If you’ve ever had the good fortune to visit Ireland, you undoubtedly found yourself standing at the edge of a cliff or the top of a grassy hill looking out on what seemed like a glimpse of heaven. During a recent trip to Ireland, I had an opportunity to spend some time on a tiny slice of bliss known as Inisheer, the smallest of the Aran Islands in County Galway.
Inisheer, or as the Irish refer to it, Inis Oírr, meaning “east island,” is a sparsely populated cluster of rock-walled farms whose inhabitants still speak the original Irish language. The landscape is rugged and breathtakingly beautiful. I had many “heaven-glimpsing” moments on that island — among them, of the dogs who call Inisheer home.
These weren’t strays; rather, they were loved and cared-for pets, complete with collars and tags. I’d often pass by them on my evening walks; they’d be lying curled up on rugs in the doorways of their homes. But during the day, they roamed the island, perhaps meeting a few friends down at the playground, thumbing their noses at the signs reading Cosc Ar Ghadhair, illustrated with a dog in a red circle crossed by a diagonal line. Though I guessed what it said, I couldn’t read it and, obviously, neither could the dogs. However, no one on the playground seemed to mind. The kids ran and tossed sticks for the gamboling canines, who playfully greeted each and every person. When the dogs tired of the entertainment, they went off in their own directions in search of new adventures.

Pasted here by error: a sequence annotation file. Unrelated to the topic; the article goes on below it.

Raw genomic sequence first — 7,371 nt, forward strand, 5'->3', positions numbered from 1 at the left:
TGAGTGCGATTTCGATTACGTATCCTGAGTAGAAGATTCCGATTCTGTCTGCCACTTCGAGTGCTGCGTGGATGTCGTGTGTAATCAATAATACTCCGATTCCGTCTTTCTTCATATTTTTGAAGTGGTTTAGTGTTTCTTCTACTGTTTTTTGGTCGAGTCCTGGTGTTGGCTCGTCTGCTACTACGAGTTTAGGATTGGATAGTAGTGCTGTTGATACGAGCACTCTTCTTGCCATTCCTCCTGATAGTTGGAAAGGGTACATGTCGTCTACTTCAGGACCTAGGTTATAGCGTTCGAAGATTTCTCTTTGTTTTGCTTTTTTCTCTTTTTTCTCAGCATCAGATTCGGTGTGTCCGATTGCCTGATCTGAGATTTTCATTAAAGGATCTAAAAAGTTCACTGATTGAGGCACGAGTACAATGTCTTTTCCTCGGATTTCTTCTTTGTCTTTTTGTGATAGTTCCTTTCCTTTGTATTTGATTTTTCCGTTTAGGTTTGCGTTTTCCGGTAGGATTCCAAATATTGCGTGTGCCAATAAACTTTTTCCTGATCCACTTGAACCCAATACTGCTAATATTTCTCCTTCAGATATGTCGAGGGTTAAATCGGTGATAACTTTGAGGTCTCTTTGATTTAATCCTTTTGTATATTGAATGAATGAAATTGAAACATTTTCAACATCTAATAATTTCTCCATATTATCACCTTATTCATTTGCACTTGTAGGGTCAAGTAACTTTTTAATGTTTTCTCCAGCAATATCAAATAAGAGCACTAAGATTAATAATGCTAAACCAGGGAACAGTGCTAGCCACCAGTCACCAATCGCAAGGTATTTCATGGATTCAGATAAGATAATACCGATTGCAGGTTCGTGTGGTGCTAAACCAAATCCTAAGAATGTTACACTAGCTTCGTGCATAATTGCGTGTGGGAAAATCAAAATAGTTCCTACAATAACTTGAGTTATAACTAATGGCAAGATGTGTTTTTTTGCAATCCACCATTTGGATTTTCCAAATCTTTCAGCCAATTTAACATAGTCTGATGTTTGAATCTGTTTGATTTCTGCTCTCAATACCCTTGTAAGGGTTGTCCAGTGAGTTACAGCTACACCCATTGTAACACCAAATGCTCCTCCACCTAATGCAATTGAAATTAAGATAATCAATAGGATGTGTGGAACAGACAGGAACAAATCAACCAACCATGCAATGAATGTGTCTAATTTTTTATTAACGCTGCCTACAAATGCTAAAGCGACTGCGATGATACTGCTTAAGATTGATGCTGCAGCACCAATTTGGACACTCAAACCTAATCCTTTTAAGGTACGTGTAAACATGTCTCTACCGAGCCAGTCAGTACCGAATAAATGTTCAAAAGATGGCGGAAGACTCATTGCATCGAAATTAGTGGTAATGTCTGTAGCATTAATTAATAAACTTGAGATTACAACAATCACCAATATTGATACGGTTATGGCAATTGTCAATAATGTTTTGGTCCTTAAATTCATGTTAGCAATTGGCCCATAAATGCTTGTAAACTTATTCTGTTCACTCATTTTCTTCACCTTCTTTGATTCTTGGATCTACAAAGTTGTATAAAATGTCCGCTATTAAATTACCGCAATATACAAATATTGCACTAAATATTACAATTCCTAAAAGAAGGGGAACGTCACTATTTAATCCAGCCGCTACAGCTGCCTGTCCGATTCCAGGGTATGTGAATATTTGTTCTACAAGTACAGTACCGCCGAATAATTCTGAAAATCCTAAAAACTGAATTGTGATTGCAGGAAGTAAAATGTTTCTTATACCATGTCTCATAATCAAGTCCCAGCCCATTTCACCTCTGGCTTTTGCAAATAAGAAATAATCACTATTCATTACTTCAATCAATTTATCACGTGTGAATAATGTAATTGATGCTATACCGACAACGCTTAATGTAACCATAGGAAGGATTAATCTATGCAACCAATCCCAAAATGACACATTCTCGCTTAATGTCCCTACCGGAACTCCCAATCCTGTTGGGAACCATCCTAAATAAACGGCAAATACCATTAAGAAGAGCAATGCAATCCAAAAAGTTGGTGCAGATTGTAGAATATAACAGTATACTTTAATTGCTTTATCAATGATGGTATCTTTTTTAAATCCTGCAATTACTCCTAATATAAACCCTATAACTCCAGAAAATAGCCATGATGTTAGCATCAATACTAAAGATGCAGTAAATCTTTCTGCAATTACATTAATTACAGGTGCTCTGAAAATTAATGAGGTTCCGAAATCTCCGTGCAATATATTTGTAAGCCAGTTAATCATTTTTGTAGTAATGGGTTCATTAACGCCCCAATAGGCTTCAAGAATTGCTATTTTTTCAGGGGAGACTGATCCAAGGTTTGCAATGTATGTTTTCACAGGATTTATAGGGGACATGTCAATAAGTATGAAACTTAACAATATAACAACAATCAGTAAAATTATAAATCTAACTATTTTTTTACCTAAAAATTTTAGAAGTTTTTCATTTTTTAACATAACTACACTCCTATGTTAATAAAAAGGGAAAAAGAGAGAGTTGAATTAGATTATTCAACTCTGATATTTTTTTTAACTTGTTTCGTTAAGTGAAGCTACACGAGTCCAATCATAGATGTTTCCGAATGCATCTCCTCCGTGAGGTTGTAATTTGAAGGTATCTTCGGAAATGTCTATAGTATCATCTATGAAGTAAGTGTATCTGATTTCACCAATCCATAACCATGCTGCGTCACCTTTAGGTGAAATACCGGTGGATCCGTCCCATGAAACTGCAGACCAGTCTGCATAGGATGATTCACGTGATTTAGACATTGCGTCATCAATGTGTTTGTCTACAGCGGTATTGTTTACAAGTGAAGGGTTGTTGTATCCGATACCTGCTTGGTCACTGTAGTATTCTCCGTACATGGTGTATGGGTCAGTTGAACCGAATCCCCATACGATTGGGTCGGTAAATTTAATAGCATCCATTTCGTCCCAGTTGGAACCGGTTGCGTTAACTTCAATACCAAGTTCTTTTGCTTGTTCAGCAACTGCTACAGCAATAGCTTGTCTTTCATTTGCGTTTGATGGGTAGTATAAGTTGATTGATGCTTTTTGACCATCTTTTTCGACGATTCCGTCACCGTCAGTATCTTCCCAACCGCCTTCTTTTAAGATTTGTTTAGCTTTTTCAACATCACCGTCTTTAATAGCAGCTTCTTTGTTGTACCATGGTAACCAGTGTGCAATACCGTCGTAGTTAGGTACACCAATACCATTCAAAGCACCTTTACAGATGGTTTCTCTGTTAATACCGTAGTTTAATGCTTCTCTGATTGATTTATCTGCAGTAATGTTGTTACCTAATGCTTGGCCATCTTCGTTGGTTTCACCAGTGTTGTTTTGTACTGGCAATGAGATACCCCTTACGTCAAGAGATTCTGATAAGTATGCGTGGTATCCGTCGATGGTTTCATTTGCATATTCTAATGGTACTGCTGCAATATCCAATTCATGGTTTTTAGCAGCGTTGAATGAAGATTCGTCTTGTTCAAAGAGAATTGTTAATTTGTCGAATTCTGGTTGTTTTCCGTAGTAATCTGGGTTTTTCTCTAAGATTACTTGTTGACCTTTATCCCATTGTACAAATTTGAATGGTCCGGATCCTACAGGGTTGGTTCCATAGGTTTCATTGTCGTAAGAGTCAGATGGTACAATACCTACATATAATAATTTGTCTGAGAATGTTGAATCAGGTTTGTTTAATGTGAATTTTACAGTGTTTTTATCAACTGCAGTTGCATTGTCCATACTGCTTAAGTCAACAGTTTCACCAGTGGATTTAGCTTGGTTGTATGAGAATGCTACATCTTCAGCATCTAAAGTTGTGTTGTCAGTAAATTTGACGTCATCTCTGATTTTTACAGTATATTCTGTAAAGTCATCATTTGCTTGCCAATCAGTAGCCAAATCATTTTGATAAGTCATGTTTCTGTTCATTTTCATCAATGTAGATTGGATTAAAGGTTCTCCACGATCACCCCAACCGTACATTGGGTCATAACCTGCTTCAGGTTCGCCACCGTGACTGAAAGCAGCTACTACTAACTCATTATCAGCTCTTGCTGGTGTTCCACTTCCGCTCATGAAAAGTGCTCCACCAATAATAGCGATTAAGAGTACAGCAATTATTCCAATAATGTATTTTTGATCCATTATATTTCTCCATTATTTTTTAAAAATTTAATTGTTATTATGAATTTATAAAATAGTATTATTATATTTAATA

My family and I ran into a couple of beautiful Border Collies romping in the surf. One had a cinnamon-red coat and a chest of wooly white. The other’s coat was a picture-perfect black and white, and her eyes were as blue as the Irish Sea. Both had sand clinging to their whiskers, and their sea-soaked coats were dusted with salt. As we approached, they ran up and greeted us. There was no body-slamming, jumping up or over-the-top excitement — just “Hey! You’re here! Mind tossing us something wet and slimy?” One of the dogs ran down to the rocks and grabbed a long piece of thick seaweed and politely dropped it at my feet, then dipped into a play bow and looked up at me expectantly. I bent down and tossed the soggy weed into the air, and she dashed off. In no time, she was back, and dropped the limp weed on top of my shoes. I decided that the dogs probably hung around the beach all day, waiting for saps like me to entertain them. Sure enough, a few hours later, a little boy was tossing that same piece of seaweed for the same two dogs.
In the afternoon, we fed bits of cheese to a well-groomed and obviously well-fed Terrier mix, who followed us around until another dog came along with a more attractive offer. Together, they ran off to the playground.
On Inisheer, I saw a lot of contented, happy dogs. What I didn’t see were dogs on leashes barking and lunging, or dogs at the picture window of a home destroying the mini-blinds, trying to get at my family as we walked by. Believe it or not, I didn’t see a single pile of dog doo; I guess if people saw it, they picked it up. There was no aggression, no fighting. The dogs on this island were balanced, socialized and, from the looks of it, extremely happy — they were allowed to be dogs.
Unfortunately, our dogs don’t have that luxury. We don’t live on a small island with more tractors than cars. We need to keep our dogs safe behind fences or controlled on a leash. For the most part, aside from the occasional romp in an open field, our dogs live in our world. They are coddled, secure, warm and fed. Their paws are wiped and their coats are scrubbed clean. No salt. No sand. But when our dogs are curled up on their fluffy monogrammed pet beds at night, I bet they’re dreaming of the dogs of Inisheer.